By: Laura Boycourt
From February 12 through 21, more than 1000 teens from across the world will gather in and near Lillehammer, Norway to compete in the fourth winter Youth Olympic Games. These talented 15- to 18-year-olds will put on a show in some of the sports that you know and love from the adult version winter Olympic Games. Learn more below and be sure to mark your calendar for February to catch some cool kids going for the gold.
Photo by Lars Martin Bøe, JH Studios, courtesy of Lillehammer 2016 Winter Youth Olympic Games”.
Whether you like to watch the grace and skill of figure skaters or snowboarders shredding it up on the mountain, the Youth Olympic Games offers competitors and viewers worldwide 15 awesome winter sports: Alpine Skiing, Biathlon, Bobsleigh, Cross-Country Skiing, Curling, Figure Skating, Freestyle Skiing, Ice Hockey, Luge, Nordic Combined, Short Track Speed Skating, Skeleton, Ski Jumping, Snowboard, and Speed Skating. Within these sports, 70 medal events will take place…that’s a lot of gold, silver, and bronze to be awarded!
In case you need to brush up, here’s a quick rundown of some of the lesser-known winter Olympic sports.
Photo by Michael Eriksson. courtesy of Lillehammer 2016 Winter Youth Olympic Games”.
Skeleton: It’s like the luge, but instead of the athlete being on his or her back going feet first, the rider lies on his or her stomach, head first, and basically goes really, really fast around an icy track.
Nordic Combined: A combination (surprise, surprise!) of ski jumps on a hill and a cross-country race.
Biathlon: This sport’s events include skiing and target shooting. Some events are based on individual performance, and others are relay.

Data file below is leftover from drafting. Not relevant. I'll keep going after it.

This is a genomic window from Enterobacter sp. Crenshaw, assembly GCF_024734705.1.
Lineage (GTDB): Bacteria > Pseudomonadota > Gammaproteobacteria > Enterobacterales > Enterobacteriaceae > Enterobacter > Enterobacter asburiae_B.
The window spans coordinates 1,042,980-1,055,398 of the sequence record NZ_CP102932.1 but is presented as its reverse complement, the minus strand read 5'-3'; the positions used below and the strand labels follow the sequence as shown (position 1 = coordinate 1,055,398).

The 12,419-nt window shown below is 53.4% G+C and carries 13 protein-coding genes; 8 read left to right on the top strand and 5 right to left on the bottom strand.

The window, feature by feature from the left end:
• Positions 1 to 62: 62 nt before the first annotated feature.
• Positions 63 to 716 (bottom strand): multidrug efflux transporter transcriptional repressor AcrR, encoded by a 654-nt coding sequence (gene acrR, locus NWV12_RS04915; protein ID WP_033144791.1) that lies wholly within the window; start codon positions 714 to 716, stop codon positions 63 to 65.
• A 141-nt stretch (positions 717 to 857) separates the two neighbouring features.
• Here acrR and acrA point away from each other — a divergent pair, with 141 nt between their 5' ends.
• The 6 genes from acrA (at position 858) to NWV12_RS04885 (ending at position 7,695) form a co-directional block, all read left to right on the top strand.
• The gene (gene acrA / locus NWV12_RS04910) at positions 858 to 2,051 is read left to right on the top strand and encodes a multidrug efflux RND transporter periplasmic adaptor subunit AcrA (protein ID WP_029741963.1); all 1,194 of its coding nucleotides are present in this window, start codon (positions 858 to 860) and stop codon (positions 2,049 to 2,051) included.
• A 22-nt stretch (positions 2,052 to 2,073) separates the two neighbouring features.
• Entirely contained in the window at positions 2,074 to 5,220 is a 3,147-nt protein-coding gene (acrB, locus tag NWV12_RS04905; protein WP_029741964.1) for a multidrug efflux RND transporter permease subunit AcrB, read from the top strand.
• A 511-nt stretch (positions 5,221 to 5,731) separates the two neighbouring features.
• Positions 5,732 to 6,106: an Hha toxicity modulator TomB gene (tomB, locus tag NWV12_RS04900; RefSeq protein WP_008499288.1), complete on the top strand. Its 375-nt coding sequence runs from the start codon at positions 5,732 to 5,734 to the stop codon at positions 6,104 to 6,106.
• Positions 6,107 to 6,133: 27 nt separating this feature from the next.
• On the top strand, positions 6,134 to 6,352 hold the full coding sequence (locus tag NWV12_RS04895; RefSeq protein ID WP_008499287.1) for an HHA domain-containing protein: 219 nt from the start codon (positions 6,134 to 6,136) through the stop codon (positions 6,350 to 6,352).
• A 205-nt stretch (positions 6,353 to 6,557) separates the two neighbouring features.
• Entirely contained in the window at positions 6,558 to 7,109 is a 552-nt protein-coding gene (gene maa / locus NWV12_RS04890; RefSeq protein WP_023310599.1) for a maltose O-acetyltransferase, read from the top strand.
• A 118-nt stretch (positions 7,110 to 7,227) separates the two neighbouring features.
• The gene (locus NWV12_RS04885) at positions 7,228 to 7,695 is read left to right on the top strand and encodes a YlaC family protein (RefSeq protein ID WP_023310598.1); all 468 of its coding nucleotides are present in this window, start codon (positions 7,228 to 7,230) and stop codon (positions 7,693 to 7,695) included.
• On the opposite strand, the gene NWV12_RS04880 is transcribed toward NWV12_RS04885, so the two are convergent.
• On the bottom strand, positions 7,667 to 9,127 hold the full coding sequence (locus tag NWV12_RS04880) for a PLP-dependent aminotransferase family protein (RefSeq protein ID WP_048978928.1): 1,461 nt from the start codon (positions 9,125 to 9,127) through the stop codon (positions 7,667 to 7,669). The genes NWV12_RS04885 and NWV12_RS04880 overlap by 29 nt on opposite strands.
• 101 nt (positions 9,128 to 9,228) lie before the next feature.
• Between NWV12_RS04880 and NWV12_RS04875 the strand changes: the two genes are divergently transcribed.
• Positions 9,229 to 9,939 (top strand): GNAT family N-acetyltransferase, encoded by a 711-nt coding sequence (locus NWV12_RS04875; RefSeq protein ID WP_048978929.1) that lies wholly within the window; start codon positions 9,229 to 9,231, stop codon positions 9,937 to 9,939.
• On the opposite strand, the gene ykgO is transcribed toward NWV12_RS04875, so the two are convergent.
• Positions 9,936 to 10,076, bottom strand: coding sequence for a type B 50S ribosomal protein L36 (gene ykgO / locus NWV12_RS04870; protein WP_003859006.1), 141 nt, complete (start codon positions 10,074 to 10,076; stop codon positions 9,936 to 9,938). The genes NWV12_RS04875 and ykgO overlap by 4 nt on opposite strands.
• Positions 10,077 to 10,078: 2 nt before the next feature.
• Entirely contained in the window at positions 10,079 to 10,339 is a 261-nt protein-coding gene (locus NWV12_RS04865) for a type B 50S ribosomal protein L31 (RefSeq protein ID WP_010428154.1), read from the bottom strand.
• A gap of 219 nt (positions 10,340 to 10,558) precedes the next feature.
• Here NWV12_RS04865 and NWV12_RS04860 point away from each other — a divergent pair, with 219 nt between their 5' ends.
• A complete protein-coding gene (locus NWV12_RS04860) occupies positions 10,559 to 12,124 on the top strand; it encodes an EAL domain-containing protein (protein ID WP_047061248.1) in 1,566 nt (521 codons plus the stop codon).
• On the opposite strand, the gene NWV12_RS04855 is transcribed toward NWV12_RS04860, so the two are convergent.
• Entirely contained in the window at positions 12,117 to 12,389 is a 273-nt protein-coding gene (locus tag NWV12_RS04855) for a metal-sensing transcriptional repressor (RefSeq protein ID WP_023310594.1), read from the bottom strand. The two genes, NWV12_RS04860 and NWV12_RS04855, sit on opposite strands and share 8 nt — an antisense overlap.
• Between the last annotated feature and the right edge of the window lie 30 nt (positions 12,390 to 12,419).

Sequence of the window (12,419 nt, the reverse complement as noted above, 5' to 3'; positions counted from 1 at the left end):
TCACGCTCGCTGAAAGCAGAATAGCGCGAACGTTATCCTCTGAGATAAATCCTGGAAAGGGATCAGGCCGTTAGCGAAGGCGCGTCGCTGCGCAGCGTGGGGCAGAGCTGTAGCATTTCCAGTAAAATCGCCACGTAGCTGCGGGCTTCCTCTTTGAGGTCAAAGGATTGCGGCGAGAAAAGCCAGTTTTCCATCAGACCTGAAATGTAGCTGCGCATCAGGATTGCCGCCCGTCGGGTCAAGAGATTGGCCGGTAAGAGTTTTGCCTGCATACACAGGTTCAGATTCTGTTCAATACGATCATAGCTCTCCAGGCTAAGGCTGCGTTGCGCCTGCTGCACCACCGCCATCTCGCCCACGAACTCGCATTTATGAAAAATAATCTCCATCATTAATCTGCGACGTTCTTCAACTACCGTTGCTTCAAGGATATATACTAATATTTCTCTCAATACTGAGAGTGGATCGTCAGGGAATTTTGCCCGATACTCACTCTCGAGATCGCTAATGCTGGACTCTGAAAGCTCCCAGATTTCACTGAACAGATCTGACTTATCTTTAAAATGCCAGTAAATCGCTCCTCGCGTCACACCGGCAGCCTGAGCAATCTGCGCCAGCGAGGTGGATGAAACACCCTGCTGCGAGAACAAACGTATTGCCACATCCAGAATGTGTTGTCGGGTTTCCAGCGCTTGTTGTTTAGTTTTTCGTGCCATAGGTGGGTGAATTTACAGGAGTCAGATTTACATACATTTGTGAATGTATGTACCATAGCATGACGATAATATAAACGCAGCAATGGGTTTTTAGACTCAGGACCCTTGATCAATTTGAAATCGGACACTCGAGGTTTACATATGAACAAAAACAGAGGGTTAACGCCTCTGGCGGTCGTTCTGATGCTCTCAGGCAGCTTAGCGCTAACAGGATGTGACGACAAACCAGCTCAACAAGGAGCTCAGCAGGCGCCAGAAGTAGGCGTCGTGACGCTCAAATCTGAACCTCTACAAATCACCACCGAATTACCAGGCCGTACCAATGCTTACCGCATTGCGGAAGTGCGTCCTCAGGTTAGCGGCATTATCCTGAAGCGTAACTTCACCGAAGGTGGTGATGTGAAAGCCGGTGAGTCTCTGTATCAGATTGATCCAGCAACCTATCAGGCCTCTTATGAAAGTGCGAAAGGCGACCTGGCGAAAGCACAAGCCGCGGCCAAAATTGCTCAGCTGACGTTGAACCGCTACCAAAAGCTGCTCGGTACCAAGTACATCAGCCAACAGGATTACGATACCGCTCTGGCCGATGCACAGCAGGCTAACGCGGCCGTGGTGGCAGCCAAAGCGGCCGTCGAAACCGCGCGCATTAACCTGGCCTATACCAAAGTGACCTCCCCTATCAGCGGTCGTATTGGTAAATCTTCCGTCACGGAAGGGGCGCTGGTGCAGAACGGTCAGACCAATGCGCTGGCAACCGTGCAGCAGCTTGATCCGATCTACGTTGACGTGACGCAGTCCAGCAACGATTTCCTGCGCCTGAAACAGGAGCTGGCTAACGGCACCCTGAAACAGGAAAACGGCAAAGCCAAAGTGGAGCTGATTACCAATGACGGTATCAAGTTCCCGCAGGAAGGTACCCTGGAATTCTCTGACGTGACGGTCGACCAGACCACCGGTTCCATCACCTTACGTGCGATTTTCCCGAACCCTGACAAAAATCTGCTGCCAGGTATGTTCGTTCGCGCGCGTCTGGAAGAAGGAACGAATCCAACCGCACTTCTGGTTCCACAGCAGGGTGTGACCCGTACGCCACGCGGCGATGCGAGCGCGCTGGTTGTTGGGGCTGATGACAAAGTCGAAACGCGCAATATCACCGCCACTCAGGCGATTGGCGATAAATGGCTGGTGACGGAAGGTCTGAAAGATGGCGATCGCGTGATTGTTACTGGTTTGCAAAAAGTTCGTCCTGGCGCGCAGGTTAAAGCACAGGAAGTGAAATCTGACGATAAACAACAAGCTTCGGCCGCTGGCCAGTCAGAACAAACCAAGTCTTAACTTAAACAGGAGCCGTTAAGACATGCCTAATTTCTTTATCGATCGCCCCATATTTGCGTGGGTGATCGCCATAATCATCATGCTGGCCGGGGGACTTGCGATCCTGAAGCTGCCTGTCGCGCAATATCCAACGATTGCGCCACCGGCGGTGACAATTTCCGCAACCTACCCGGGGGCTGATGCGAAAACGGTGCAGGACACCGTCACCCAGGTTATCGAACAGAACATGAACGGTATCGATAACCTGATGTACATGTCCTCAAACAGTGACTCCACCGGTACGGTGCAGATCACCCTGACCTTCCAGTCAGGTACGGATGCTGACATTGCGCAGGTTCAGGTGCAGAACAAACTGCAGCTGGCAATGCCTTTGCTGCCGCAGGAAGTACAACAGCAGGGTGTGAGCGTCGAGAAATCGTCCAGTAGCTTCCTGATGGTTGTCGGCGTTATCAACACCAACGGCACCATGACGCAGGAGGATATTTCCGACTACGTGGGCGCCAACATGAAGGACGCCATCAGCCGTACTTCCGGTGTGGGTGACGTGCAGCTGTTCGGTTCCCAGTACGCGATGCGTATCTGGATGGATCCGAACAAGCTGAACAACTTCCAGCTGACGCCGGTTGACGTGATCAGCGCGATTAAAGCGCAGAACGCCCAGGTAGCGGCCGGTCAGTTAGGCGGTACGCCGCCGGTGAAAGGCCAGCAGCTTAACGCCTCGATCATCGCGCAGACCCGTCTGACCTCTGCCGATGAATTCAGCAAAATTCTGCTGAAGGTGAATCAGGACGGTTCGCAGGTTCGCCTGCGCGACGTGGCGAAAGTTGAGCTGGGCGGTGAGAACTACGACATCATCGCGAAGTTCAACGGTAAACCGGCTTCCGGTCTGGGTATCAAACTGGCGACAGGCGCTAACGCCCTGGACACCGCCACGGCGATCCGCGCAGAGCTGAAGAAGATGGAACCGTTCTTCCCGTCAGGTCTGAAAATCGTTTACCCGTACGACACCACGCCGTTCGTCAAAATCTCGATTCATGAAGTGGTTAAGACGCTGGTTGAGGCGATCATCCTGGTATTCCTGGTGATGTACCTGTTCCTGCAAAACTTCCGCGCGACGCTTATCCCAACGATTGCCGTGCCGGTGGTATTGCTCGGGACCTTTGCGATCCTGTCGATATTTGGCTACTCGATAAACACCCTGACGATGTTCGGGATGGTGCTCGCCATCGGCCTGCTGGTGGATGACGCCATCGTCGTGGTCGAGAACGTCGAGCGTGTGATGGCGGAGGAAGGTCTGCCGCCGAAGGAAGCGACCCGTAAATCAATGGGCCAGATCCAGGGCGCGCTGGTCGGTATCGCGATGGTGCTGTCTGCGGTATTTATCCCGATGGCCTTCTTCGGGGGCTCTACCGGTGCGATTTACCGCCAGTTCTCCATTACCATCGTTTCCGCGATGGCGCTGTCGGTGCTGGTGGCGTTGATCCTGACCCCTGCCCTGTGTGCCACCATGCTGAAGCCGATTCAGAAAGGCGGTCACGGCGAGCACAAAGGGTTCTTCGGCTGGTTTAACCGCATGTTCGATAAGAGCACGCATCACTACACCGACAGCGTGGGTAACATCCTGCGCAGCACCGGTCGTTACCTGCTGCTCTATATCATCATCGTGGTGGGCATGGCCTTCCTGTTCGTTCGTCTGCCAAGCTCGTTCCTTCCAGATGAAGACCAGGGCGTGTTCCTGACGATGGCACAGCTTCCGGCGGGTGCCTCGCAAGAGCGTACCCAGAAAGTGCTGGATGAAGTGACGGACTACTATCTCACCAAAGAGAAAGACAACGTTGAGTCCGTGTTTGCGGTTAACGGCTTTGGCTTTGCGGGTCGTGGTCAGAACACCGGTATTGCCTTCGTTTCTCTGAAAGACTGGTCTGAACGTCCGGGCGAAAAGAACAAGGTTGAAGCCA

Curling: This sport has NOTHING to do with hair! Instead, it requires sliding heavy stones on ice toward targets, and knocking competitor’s stones away from the targets. It might sound strange, but it requires a lot of strategy and precision.
In addition to all the competition on the ice and in the snow, teen athletes will take part in workshops while in Lillehammer. These workshops will help athletes understand and appreciate the Olympic spirit and ideals as well as how to lead healthy social and physical lifestyles. Also, because these teen Olympians will come to compete from all around the world (70 nations, to be exact), they’ll get to learn about each other’s lives and cultures. What’s more, Youth Olympic Game visitors and spectators will have the chance to check out the big Opening Ceremony and Sjoggfest, which will offer a ton of cultural events during the games.
Photo by Rene Verzetnitsch, courtesy of Lillehammer 2016 Winter Youth Olympic Games”.
To learn more about the Winter Youth Olympic Games, visit www.lillehammer2016.com/en/. The web site has information about each of the sports, schedules, the cultural festival, and more. If you want to check out the games on social media, visit www.facebook.com/Lillehammer2016 and www.instagram.com/lillehammer2016/.
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